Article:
At 2 years old I began breathing therapy. I would have to blow bubbles into water with food dye and bubble bath for half an hour to an hour every day for the two years to follow. I used to love the fun and mess of this activity but would quickly become exhausted after a few minutes of exertion.


My immune system was not strong, and I was faced with recurrent pneumonia, hospitalised with over 25 bouts before I was three years old, with one resulting in cardiac arrest where I needed resuscitation. It was hard to see that things were going to get better for me with these issues, on top of recurrent UTIs, constipation and the challenge of managing my bowels.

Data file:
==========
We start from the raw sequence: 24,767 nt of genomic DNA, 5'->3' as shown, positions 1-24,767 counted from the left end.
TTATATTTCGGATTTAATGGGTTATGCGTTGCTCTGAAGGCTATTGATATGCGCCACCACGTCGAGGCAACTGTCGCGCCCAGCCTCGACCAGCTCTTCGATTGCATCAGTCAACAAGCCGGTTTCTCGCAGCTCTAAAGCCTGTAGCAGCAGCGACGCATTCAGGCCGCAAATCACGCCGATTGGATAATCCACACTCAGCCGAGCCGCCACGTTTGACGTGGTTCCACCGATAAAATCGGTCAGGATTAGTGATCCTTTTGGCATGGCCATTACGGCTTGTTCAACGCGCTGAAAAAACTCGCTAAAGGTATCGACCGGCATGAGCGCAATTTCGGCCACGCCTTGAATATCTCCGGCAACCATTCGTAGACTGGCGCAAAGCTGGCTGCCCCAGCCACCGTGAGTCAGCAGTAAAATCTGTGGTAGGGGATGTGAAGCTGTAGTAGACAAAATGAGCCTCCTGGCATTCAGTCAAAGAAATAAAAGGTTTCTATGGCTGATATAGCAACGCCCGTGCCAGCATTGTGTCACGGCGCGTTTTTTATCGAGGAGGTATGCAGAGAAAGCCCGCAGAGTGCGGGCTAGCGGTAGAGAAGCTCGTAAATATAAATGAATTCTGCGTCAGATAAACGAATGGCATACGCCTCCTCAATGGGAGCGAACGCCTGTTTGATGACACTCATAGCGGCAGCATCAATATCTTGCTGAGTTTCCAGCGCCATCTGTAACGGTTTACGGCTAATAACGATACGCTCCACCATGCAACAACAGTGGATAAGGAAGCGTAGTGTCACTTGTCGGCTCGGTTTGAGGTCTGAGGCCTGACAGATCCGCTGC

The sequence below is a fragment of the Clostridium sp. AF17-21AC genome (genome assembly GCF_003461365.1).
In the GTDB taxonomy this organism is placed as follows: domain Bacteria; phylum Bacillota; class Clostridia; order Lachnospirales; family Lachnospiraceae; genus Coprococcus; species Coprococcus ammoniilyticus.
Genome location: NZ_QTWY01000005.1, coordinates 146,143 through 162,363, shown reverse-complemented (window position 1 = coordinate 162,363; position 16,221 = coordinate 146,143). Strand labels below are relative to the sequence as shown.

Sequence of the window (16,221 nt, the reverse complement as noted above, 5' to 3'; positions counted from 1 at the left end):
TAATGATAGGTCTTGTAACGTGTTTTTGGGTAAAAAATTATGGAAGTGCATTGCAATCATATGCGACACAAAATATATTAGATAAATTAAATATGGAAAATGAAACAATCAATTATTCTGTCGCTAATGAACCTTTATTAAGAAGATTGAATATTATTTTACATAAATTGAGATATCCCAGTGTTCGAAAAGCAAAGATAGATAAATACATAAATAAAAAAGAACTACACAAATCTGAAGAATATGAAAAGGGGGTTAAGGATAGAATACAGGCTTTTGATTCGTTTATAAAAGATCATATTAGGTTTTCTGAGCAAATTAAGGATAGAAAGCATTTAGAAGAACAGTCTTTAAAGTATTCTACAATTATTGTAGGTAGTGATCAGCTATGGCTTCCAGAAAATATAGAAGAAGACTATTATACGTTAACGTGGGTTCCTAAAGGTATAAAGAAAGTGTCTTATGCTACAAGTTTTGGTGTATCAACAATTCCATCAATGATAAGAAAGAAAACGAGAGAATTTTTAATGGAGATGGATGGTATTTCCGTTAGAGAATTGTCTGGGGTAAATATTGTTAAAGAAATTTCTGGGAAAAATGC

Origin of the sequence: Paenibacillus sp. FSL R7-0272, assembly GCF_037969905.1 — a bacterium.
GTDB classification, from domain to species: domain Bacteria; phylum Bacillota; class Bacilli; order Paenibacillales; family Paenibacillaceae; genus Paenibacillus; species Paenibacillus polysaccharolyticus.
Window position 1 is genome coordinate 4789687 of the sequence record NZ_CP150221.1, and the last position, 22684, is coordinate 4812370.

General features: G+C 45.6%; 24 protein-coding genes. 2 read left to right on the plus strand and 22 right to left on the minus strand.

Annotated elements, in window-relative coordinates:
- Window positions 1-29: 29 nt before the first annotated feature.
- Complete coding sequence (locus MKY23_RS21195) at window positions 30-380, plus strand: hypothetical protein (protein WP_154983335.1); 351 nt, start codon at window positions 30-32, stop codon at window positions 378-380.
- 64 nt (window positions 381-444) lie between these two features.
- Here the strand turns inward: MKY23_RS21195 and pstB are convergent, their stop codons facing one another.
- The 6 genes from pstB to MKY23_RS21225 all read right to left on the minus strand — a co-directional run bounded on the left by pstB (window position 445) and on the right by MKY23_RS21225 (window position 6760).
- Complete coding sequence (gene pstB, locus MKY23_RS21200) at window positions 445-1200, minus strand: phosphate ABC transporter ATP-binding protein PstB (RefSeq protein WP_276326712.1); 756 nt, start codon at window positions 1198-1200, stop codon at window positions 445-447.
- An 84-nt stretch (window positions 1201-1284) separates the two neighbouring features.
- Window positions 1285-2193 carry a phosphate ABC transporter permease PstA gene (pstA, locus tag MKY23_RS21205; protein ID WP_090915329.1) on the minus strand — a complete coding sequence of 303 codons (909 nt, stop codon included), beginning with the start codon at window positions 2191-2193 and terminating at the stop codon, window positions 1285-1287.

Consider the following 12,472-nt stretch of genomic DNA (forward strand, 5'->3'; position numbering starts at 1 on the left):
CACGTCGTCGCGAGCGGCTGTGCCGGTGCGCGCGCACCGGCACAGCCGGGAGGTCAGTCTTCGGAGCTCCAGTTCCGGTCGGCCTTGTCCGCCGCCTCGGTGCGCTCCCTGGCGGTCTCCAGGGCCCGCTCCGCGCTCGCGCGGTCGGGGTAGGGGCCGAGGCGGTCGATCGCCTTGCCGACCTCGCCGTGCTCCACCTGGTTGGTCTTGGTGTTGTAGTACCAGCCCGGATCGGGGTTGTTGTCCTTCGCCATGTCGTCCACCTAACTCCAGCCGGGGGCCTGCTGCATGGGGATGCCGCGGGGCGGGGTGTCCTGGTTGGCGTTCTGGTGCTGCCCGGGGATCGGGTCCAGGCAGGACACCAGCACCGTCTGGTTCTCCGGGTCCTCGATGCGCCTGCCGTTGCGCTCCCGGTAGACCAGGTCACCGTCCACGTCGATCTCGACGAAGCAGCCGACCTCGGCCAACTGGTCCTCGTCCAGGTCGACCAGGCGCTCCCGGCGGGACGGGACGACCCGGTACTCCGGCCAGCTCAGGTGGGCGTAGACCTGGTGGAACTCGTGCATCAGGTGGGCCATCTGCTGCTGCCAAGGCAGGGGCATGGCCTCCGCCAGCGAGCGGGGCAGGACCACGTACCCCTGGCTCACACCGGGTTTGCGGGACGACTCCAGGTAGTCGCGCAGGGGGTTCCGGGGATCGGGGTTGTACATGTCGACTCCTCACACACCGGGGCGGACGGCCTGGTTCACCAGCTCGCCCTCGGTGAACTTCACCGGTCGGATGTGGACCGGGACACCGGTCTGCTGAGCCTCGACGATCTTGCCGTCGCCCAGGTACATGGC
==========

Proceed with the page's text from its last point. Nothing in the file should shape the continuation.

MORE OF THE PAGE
Unless you heard my TOF cough or saw my scars, no one would ever know I was not like any other joyful kid in the playground. I had many friends, felt loved and had a happy childhood despite my struggles with health. As I grew my swallowing became easier, and I knew I had to drink when I ate to wash things down, and still do that to this day.


My lungs and airpipe strengthened. It took years and even now it is not as good as the average persons’ however I have grown to not be able to tell there is any problem. When you have an impairment you know no different, and it becomes something you adjust to rather than a daily struggle.


I began excelling academically throughout school and was elected school captain of my primary school. I had the support of loving parents, family, friends and doctors – all of whom I would see often.

I was never brought up on the perception that my condition was something that was ‘bad’, all I knew was that I was different. This was the best thing my parents could have ever done. While they were loving and supportive, I was never given sympathy and learnt to build a resilience that was uncommon amongst my peers.